With the number of black men in medical school dwindling, one Dallas doctor is hoping to help reverse the disconcerting trend.
The doctor who founded an organization called ‘Black Men in White Coats’ is holding a free summit at UT Southwestern next month in hopes of inspiring underrepresented kids as young as 8 years old to consider a career in medicine.
“What we know in terms of an individual's career path is that starting as young as third grade, individuals start thinking, ‘I'm interested in this.’ And they get set on the direction they're going to go in life,” said Dr. Dale Okorodudu, founder of Black Men in White Coats.
It did not take long for us to see Dr. Okorodudu is right.
“I've been wanting to be a doctor since I was 9,” said Jaylen Cortez, a junior from North Mesquite High School.
Dr. Okorodudu knows because he's literally written the book on what it takes for kids to become doctors.
“What I'd like these young African American children to know is this is possible for them,” he said.
The question is why are so few black men considering a career in medicine?
While the number of black women in medical school has increased in recent years, the number of black men has decreased. The Association of American Medical Colleges found was that the number of black men who applied and got into medical school was less in 2014 than in 1978. Experts say the reasons are complex but are also surprisingly simple.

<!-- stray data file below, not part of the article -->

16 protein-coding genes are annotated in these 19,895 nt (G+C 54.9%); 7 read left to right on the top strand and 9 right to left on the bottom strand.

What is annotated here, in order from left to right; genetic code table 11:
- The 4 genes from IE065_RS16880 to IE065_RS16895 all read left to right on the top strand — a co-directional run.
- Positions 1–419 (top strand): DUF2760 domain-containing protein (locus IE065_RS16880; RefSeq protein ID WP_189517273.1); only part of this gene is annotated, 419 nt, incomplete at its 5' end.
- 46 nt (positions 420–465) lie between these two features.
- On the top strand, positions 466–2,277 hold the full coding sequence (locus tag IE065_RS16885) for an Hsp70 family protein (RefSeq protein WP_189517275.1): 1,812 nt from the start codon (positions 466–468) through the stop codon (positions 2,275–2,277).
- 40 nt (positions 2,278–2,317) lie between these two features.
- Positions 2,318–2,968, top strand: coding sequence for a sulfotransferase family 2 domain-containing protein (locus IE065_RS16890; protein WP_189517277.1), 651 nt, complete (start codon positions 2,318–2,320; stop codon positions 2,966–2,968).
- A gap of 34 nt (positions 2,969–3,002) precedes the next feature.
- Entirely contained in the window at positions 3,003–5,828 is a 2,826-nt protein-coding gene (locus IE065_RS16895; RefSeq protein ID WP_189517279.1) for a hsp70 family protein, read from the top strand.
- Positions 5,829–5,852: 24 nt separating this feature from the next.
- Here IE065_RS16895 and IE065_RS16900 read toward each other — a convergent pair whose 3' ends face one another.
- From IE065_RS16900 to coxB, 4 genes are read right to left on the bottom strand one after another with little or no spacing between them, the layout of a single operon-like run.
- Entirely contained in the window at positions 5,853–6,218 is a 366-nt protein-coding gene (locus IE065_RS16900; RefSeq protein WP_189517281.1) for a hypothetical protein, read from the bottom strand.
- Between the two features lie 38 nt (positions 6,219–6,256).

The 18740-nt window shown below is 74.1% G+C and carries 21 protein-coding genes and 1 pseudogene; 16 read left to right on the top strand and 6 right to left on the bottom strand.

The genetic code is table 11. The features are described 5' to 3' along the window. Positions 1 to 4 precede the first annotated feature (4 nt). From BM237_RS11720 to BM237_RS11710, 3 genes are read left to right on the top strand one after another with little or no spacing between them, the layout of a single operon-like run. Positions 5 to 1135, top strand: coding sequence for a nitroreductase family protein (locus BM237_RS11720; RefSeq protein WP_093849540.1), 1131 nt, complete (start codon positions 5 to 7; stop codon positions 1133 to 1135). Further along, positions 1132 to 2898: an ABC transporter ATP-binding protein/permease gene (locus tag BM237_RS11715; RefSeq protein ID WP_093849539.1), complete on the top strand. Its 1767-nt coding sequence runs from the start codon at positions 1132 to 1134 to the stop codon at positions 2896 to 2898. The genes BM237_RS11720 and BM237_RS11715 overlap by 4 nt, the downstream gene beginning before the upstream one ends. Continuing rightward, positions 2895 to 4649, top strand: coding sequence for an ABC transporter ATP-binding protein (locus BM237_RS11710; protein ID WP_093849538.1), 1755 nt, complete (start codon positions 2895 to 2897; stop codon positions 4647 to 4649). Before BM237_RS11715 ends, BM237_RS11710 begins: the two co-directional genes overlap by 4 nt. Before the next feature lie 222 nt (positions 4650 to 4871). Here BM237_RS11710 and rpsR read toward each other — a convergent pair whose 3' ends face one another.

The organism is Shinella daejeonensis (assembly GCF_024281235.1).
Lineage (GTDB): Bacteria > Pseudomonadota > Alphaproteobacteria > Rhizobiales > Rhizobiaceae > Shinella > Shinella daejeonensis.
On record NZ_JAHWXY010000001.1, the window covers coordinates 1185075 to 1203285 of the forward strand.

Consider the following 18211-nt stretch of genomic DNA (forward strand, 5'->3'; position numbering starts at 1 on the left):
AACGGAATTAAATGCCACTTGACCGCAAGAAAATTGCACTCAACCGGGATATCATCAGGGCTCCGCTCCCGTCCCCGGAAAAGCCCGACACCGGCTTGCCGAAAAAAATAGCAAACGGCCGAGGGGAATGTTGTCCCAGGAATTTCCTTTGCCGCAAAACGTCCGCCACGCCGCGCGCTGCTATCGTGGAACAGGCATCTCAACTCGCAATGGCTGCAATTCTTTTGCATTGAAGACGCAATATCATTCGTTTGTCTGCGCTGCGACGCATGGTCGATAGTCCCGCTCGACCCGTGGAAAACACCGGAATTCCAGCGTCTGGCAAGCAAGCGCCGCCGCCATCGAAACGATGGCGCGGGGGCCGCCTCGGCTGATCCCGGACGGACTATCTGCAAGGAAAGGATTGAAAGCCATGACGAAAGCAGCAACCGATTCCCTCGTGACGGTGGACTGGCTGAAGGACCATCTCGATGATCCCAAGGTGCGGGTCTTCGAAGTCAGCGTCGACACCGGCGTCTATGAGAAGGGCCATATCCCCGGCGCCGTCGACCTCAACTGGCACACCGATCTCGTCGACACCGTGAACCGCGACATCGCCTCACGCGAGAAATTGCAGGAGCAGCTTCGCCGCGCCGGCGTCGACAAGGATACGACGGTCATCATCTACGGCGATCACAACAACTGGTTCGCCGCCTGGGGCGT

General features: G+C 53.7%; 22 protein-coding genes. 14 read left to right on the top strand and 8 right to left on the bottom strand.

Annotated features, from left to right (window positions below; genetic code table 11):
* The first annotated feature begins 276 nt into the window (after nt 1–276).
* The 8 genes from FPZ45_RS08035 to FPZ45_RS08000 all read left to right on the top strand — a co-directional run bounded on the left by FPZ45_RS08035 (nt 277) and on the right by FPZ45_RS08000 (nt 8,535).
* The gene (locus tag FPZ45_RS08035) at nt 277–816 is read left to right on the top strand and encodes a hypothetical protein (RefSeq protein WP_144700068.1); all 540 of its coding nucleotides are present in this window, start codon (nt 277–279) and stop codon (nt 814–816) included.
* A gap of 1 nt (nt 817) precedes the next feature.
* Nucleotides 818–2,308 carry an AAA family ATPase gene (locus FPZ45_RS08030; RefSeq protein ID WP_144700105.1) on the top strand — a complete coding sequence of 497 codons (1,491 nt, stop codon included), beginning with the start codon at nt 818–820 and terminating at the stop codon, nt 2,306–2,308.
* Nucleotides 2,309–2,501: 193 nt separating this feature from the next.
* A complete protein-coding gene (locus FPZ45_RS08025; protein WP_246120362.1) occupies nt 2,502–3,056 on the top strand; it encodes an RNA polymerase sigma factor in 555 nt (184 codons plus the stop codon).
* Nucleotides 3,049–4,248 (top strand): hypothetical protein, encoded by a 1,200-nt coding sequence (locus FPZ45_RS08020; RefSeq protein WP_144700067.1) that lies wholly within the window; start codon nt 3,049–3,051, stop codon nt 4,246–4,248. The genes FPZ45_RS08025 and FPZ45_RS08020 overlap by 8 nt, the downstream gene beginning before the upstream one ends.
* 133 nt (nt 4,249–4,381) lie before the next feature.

“Back in the day, it’s kind of a joke, but everyone was watching the Cosby show. They'd watch a different world. These TV shows that exemplified black excellence,” Dr. Okorodudu said. “You don't find those shows on television anymore.”
On a regular basis, Dr. Okorodudu says his patients are surprised when they realize he is their doctor.
“Just last week, I walked into a patient's room. He thought I was taking him to get a cat scan,” the doctor recalled. “That's okay. I understand. They don't expect us to be medical doctors.”
According to the registration numbers, the event has struck a chord with the community. Every seat at the summit is expected to be full with even more students in overflow rooms.
Daniel Dunn is a senior at North Mesquite High School. He is one of the 1,300 students registered for the summit. He's wanted to be a doctor since he was 12. It’s a surprise to some of his peers.
“That’s kind of shocking to them,” he said. “No one else in my family has ever been a doctor.”
Dr. Okorodudu’s goal is to give kids a vision.
“Where there is not vision, people perish,” he said. “You have to have a vision in life to keep you on track.”
The event at UT Southwestern is on Saturday, February 16. While registration is full, there is a wait list where people can sign up and also get connected for future events.